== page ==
Maki Inada

Maki Inada

Associate Professor, Department of Biology
Faculty, School of Humanities and Sciences
Faculty, Biochemistry

Research

Interests

The major goal of my research is to understand one of the most fundamental questions in molecular biology today: how do organisms regulate the expression of their genetic material or how are genes turned on and off?   Whereas many mechanisms of transcriptional control are well characterized, we are focusing on the role of pre-mRNA splicing in regulating this process.  Since most eukaryotic genes are interrupted by noncoding sequences called introns, proper gene expression requires the removal of these introns in a process called pre-mRNA splicing.   By changing the order in which the coding regions of genes are spliced together, a process termed alternative splicing, a significant amount of genomic and therefore proteomic diversity can be generated.    In the Inada lab, we use tools from genetics, genomics and molecular biology to examine mechanisms of gene regulation via mRNA splicing, mRNA decay and chromatin modulation in budding and fission yeast.

External Grants

I'm pleased to be granted a two-year, $35,000 Cottrell College Science Award for my project entitled, “Regulation of gene expression by coupling pre-mRNA splicing with RNA decay”. Ithaca College has provided over $10,000 in matching funds. The major goal of this research is to understand one of the most fundamental problems in molecular biology today: how do organisms regulate expression of their genetic material? I will be focusing on the role of pre-mRNA splicing in regulating this process. Because the regulation of splicing is essential for normal cellular function and its mis-regulation is often associated with disease, we expect that understanding the molecular mechanisms that control this pathway will have broad implications for the fields of chemistry, biology and human health.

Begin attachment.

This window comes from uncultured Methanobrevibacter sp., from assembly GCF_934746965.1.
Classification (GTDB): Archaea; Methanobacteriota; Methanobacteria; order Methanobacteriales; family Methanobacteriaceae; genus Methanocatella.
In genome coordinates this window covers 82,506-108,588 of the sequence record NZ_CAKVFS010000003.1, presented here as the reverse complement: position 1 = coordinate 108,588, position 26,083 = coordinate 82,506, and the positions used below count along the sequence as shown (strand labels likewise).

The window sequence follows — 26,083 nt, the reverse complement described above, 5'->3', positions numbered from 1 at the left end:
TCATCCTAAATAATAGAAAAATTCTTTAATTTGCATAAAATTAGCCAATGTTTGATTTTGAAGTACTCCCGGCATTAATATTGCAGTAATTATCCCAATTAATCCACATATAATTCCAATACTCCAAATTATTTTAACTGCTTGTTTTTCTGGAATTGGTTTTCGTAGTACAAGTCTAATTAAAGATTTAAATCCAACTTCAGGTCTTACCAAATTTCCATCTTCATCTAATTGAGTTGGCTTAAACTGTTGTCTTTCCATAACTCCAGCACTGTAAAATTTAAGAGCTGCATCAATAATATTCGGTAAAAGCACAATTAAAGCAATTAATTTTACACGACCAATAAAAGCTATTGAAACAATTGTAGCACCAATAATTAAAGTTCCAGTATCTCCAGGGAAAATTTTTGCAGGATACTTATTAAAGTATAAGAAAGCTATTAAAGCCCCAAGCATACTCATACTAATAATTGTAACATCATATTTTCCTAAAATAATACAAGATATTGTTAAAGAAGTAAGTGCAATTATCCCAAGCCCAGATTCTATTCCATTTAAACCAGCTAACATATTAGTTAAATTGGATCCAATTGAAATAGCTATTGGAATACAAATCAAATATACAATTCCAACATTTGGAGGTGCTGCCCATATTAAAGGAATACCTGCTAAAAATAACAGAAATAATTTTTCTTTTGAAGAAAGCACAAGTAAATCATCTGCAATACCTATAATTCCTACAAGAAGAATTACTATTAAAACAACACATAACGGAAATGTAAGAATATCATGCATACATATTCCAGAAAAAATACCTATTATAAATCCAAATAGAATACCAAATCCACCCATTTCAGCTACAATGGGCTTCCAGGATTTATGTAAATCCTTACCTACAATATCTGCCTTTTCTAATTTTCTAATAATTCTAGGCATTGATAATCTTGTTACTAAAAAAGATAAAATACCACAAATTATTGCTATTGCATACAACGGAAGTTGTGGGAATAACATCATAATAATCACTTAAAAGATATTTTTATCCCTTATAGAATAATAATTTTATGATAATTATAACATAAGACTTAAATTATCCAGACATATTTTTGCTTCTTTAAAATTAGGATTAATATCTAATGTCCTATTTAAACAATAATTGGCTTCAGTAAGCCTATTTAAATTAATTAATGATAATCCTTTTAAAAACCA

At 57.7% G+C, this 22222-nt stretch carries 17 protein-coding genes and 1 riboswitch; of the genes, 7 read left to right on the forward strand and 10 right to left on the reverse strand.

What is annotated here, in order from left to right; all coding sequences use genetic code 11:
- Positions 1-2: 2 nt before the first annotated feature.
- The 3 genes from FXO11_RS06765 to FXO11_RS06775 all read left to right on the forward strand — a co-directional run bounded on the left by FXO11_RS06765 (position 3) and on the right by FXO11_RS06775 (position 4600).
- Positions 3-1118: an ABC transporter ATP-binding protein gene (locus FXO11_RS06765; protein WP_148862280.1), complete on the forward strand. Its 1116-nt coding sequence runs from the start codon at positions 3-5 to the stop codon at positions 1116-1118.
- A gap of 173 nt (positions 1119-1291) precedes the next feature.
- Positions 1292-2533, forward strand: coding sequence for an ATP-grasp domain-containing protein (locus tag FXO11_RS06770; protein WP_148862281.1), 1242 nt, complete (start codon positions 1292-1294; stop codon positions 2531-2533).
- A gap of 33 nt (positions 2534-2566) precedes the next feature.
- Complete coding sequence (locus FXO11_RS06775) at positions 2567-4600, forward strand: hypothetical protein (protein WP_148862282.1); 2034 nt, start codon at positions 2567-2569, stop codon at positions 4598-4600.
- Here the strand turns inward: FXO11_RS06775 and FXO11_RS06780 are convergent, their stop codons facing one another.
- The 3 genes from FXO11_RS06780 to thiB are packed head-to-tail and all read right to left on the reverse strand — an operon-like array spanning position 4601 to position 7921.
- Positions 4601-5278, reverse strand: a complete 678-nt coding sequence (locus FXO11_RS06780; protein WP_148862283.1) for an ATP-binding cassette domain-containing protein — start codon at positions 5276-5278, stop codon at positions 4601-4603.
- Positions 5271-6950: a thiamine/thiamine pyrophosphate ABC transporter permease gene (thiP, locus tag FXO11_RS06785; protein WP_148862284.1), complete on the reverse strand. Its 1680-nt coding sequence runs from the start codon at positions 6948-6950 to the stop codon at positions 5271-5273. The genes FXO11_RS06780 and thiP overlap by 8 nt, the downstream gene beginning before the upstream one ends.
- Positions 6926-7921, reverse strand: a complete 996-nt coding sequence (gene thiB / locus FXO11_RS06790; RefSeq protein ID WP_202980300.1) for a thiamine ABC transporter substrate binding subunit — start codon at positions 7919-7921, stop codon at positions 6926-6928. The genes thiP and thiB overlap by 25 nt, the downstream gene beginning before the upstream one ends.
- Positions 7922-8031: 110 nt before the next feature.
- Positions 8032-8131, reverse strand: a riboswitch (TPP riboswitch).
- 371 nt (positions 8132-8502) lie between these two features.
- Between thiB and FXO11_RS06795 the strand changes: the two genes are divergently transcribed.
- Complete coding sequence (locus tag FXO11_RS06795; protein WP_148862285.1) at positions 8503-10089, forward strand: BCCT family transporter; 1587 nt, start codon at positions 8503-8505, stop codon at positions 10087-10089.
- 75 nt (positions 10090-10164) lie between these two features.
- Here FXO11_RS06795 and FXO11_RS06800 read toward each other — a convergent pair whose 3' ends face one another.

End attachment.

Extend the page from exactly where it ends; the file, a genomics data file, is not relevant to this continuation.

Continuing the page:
Student Research

I take on students to work in my lab. If you interested in conducting research in my lab, then please click here.

 

I am pleased to announce the following:

Bonnie Marvin (Biology '12) is among the winners of the Whalen Symposium Awards for Outstanding Student Research. "Alterations of Gene Expression through Alternative Splicing Coupled to an mRNA Degradation Pathway"

 

  • Bonnie's research is conducted under my guidance.
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